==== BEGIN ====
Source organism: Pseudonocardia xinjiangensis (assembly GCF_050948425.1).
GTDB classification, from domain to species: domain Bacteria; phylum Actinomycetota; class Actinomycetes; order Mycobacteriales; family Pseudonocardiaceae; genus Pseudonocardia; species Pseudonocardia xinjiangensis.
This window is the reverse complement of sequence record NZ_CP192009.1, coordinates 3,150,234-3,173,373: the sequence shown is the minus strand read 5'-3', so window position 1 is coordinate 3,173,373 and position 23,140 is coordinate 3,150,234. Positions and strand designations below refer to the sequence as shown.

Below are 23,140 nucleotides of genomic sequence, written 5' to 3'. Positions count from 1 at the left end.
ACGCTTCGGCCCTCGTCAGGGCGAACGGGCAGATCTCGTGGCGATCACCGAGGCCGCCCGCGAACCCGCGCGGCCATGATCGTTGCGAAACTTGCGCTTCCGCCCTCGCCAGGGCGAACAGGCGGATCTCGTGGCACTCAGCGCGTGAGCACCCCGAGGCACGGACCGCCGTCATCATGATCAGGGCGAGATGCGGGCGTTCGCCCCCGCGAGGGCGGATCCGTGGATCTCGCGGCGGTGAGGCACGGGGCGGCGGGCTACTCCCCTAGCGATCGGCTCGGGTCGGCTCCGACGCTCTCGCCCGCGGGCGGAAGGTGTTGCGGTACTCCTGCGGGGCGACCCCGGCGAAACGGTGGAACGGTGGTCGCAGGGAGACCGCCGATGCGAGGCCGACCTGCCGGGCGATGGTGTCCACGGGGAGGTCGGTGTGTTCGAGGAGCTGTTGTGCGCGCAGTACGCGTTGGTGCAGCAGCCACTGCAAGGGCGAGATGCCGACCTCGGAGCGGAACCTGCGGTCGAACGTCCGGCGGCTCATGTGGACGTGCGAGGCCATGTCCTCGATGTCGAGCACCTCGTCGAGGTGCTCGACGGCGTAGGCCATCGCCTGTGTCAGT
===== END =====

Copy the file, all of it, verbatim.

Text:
Source organism: Pseudonocardia xinjiangensis (assembly GCF_050948425.1).
GTDB classification, from domain to species: domain Bacteria; phylum Actinomycetota; class Actinomycetes; order Mycobacteriales; family Pseudonocardiaceae; genus Pseudonocardia; species Pseudonocardia xinjiangensis.
This window is the reverse complement of sequence record NZ_CP192009.1, coordinates 3,150,234-3,173,373: the sequence shown is the minus strand read 5'-3', so window position 1 is coordinate 3,173,373 and position 23,140 is coordinate 3,150,234. Positions and strand designations below refer to the sequence as shown.

Below are 23,140 nucleotides of genomic sequence, written 5' to 3'. Positions count from 1 at the left end.
ACGCTTCGGCCCTCGTCAGGGCGAACGGGCAGATCTCGTGGCGATCACCGAGGCCGCCCGCGAACCCGCGCGGCCATGATCGTTGCGAAACTTGCGCTTCCGCCCTCGCCAGGGCGAACAGGCGGATCTCGTGGCACTCAGCGCGTGAGCACCCCGAGGCACGGACCGCCGTCATCATGATCAGGGCGAGATGCGGGCGTTCGCCCCCGCGAGGGCGGATCCGTGGATCTCGCGGCGGTGAGGCACGGGGCGGCGGGCTACTCCCCTAGCGATCGGCTCGGGTCGGCTCCGACGCTCTCGCCCGCGGGCGGAAGGTGTTGCGGTACTCCTGCGGGGCGACCCCGGCGAAACGGTGGAACGGTGGTCGCAGGGAGACCGCCGATGCGAGGCCGACCTGCCGGGCGATGGTGTCCACGGGGAGGTCGGTGTGTTCGAGGAGCTGTTGTGCGCGCAGTACGCGTTGGTGCAGCAGCCACTGCAAGGGCGAGATGCCGACCTCGGAGCGGAACCTGCGGTCGAACGTCCGGCGGCTCATGTGGACGTGCGAGGCCATGTCCTCGATGTCGAGCACCTCGTCGAGGTGCTCGACGGCGTAGGCCATCGCCTGTGTCAGT